Giants spend $12 million to retain Sanchez

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The Giants could have gone out and picked up Felipe Lopez or Ronnie Belliard to fill a colossal hole at second base at midseason, but they guessed wrong and picked Freddy Sanchez. They may well have lost the NL West in the process.
Not that they deserved to have things turn out so badly. Sanchez was hitting .296/.334/.442 when the Pirates when the Pirates opted to move him at the deadline. That decision was reached not long after Sanchez reportedly turned down a two-year, $10 million extension to stay in Pittsburgh.
The rejection was a no-brainer for Sanchez. At the time, he was on pace to see his $8.1 million option for 2009 vest, and he knew he’d be worth at least that much in free agency anyway.
Unfortunately, things went sour for team and player after the deal. The Giants had to give up a better prospect in Tim Alderson than the Brewers did when they acquired Lopez earlier in the month, and in return, they got next to nothing. Sanchez missed time with shoulder and knee injuries while hitting just .284/.295/.324 in 102 at-bats for the Giants. Lopez ended up at .320/.407/.448 in 259 at-bats for the Brewers.
Because of the injuries, Sanchez missed out on seeing his option vest. That seemed like good news for the Giants, who were taken off the hook.
Giants GM Brian Sabean, though, decided he wanted to keep Sanchez around anyway, even after offseason knee surgery. The new deal is worth $12 million over two years, according to the San Francisco Chronicle. The option was torn up, so the Giants are actually getting him for $11.4 million, since they would have had to pay a $600,000 buyout had they let him go.
It’s a reasonable price. Sanchez, our No. 52 free agent, turns 32 this winter, and second basemen can lose it quickly in their early-30s. However, it’s more likely that Sanchez will simply remain injury-prone that it is that he’ll to turn into an Edgar Renteria-like liability. He’s a legitimate .290-.300 hitter, and assuming that he bounces back from knee surgery without incident, an average defender at second base.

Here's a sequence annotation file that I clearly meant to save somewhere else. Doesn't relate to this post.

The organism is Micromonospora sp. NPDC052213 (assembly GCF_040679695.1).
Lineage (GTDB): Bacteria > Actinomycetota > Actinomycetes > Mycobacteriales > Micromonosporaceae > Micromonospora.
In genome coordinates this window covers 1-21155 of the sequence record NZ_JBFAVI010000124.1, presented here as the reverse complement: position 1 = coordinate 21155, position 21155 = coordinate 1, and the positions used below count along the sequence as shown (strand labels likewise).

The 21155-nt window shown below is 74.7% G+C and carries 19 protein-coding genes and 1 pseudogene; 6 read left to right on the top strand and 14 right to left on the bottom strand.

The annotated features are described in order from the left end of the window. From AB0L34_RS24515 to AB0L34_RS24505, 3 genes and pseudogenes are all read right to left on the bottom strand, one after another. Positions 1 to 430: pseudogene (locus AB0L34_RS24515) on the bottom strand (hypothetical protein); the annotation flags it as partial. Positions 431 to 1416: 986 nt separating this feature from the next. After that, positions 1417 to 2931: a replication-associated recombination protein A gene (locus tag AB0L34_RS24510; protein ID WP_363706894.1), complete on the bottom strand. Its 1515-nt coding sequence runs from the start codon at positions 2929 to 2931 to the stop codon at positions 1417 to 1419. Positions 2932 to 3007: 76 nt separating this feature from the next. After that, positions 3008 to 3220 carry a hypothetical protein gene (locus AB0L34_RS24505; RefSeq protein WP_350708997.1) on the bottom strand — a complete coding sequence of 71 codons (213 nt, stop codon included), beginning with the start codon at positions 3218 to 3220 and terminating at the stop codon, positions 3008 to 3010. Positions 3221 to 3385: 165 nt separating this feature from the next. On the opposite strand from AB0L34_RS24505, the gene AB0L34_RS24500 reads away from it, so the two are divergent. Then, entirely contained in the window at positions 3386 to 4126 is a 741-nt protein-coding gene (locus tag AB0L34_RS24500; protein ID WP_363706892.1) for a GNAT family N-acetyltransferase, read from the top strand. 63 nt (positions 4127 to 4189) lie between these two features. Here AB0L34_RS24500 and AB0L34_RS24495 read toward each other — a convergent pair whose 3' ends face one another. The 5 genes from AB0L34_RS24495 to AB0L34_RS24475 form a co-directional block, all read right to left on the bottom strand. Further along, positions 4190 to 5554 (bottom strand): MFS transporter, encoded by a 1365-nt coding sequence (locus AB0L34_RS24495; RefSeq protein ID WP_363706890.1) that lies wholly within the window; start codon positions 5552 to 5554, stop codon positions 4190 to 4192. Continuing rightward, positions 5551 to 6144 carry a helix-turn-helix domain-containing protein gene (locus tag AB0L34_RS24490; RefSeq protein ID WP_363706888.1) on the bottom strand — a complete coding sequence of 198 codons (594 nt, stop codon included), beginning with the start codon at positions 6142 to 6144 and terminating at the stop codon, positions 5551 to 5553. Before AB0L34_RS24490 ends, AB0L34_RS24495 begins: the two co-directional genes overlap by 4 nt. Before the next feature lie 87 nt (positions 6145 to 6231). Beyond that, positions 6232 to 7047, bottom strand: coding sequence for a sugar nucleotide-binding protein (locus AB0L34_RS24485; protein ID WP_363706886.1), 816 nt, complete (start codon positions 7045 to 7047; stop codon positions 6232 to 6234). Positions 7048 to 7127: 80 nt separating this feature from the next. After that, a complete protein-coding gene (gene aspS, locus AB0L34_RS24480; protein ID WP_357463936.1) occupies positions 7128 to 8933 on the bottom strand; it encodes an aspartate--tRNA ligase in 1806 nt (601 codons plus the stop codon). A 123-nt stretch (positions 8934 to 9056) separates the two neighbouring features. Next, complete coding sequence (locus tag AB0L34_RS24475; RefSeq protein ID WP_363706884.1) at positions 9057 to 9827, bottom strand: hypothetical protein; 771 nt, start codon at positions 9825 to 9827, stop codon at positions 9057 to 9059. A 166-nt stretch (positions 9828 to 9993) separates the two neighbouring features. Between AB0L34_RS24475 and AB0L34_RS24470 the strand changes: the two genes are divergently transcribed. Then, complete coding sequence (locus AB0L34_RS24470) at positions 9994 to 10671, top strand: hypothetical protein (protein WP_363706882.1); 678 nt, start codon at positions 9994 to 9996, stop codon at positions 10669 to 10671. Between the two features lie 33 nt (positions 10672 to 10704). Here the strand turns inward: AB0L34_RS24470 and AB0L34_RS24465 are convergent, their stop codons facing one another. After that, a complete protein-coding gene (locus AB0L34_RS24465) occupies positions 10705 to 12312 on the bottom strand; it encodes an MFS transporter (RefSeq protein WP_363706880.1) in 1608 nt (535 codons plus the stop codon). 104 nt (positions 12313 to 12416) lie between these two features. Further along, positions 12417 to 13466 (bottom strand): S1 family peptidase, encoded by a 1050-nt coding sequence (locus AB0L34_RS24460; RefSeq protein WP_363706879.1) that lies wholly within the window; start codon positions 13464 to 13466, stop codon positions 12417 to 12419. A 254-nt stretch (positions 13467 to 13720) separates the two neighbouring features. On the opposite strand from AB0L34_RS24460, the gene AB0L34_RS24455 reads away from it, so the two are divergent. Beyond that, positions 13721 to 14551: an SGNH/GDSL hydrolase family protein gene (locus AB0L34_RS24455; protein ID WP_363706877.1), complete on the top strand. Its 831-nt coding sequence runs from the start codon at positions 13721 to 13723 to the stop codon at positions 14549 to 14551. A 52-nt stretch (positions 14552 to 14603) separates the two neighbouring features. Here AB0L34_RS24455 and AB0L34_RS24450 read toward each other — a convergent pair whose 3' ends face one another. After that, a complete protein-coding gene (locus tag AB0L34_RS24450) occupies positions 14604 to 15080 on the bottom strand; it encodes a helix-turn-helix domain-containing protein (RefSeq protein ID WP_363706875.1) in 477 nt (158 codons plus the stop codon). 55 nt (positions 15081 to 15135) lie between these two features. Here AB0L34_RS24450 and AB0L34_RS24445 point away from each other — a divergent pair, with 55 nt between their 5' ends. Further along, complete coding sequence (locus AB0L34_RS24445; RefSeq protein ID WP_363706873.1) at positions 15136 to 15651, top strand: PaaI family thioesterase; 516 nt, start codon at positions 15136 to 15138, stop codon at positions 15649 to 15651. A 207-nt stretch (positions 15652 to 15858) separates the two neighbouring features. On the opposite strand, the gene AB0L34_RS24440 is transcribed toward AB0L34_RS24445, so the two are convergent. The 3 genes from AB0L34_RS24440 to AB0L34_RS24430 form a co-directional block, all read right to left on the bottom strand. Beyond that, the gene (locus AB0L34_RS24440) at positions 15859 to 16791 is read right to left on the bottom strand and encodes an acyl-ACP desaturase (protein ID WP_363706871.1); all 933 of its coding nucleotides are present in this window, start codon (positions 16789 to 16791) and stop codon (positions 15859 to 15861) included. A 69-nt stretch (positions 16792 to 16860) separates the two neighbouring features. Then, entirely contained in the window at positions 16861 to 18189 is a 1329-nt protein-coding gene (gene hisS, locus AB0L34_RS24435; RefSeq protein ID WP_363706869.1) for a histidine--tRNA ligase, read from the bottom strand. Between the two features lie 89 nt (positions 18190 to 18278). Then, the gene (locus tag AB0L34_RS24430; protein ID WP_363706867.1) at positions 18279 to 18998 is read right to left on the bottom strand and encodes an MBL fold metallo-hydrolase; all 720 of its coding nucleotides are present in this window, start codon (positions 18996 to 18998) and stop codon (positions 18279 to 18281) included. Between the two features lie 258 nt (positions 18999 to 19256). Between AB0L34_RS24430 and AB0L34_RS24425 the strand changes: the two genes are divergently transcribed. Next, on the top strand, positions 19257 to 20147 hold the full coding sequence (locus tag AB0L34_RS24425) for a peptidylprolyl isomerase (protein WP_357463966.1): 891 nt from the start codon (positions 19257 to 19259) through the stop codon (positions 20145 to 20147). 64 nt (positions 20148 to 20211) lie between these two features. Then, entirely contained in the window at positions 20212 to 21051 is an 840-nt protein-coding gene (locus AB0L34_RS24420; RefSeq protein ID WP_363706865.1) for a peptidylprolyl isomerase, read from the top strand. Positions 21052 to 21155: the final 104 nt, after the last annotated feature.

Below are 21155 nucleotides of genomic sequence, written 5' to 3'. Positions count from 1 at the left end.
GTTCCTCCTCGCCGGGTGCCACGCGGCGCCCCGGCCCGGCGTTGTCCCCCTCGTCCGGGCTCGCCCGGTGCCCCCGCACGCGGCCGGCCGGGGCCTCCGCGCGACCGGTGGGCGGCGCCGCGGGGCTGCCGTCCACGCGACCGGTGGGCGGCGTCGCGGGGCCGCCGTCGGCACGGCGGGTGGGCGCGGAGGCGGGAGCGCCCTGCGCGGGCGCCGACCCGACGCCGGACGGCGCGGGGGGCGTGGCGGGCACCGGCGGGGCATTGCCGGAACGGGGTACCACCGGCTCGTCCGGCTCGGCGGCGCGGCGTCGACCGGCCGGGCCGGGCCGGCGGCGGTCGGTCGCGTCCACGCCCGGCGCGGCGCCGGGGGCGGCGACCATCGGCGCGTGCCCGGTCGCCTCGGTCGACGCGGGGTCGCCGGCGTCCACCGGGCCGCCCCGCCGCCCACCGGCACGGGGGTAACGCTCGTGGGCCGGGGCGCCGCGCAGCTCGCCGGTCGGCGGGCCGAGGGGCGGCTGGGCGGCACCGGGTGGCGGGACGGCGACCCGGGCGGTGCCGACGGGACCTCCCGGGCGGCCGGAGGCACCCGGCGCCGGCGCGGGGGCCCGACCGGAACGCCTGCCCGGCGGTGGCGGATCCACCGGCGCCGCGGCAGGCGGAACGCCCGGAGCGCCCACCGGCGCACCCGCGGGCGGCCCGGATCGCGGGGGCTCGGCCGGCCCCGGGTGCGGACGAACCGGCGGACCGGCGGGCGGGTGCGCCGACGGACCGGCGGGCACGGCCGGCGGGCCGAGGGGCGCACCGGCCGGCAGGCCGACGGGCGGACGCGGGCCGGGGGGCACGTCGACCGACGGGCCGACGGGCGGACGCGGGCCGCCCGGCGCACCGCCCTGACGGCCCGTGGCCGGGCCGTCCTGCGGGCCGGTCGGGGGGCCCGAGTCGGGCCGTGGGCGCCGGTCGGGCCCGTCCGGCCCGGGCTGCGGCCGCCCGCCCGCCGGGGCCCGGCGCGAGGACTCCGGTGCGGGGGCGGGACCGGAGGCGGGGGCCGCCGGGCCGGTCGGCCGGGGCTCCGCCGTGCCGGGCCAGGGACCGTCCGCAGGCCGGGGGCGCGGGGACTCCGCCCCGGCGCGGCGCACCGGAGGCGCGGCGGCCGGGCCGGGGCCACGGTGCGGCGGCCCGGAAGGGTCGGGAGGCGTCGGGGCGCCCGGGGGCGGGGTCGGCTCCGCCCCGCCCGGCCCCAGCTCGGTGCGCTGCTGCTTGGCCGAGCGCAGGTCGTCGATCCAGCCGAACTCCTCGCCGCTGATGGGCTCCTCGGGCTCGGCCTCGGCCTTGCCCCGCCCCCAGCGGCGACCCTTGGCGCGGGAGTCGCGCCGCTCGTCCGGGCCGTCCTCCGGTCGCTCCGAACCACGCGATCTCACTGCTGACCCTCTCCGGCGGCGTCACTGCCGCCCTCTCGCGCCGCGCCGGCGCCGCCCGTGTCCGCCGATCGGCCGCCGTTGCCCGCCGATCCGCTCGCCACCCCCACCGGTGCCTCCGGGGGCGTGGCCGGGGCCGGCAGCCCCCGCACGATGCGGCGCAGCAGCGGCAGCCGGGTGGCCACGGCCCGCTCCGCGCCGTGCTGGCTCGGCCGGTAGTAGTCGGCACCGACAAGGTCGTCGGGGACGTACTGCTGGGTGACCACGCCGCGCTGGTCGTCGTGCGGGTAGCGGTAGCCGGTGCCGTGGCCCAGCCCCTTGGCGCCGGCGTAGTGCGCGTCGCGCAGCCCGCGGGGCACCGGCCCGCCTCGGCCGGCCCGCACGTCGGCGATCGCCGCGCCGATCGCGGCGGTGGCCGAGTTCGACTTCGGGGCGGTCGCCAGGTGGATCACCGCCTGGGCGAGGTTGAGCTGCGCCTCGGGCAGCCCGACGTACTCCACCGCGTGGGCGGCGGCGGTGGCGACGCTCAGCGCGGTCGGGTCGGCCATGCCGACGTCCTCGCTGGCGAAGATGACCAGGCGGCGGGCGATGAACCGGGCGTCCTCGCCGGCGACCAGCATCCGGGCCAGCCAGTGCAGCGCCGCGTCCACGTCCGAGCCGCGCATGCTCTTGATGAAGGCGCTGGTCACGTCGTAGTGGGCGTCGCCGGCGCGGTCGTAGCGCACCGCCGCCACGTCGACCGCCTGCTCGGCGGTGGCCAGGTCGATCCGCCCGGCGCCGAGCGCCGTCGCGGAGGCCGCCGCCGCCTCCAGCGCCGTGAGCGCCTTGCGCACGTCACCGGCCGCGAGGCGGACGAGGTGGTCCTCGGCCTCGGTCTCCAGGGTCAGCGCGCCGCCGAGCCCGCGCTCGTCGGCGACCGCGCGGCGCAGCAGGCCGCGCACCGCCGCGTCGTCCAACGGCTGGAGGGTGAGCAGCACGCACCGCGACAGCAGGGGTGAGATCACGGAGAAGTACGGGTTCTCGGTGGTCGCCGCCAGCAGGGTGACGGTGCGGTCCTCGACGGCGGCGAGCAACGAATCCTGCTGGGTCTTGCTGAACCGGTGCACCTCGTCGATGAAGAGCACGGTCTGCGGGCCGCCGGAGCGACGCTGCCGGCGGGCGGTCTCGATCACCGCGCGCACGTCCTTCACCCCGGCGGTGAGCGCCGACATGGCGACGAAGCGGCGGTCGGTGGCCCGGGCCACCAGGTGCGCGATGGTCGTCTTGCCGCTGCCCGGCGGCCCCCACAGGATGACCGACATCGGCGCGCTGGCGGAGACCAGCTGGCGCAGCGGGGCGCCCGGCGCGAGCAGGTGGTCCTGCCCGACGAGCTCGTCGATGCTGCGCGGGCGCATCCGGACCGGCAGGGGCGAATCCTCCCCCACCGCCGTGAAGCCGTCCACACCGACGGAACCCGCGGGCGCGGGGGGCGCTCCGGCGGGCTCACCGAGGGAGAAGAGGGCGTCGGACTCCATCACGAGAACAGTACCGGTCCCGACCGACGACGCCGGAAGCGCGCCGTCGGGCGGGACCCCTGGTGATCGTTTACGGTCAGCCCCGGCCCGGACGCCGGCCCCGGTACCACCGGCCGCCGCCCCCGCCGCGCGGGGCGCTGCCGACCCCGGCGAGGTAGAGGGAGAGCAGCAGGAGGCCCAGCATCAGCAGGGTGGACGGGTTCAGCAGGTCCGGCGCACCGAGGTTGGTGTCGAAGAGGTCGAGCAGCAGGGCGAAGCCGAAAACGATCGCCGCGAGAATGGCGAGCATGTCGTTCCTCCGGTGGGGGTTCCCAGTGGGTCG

Since it’s a mere two-year commitment, it’s hard to get too excited about this one either way. The philosophy, on the other hand, is a problem. Sabean’s tendency to target average players, in the hopes that they’ll remain average, certainly hasn’t worked out very well for the Giants.

The Phillies plan to spend money and “maybe even be a little bit stupid about it”

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In an age in which even baseball’s richest teams talk about tight budgets and keeping payroll low, it’s pretty rare to hear anyone connected with a front office talking about freely spending money. Phillies owner John Middleton, however, offered up something rare about the team’s approach to free agency.

“We’re going into this expecting to spend money, and maybe even be a little bit stupid about it,” he told Bob Nightengale or USA Today. He then added, “we just prefer not to be completely stupid.” That save aside, it was a pretty unusual sentiment these days.

“Stupid” could certainly mean Bryce Harper, who the Phillies have long been expected to pursue. It could even mean Harper and Manny Machado. Why not? At the moment the Phillies’ payroll for 2019 is looking to be just a shade above $100 million, so even adding, say, $70 million to that would not put them in an unreasonable position compared to other competitors. And that’s before you figure in any sort of back-loading or deferred money that Harper and/or Machado might agree to.

Or, even if they didn’t get one or both of those guys, they could spend that same kind of money on multiple free agents. Patrick Corbin? Marwin Gonzalez? A handful of others? We counted down the top 100 free agents last week and any number of them could be acquired given the sort of payroll flexibility a large market team like the Phillies appear to have. It merely requires the will to do it. A will which, it seems, John Middleton possesses.

How novel.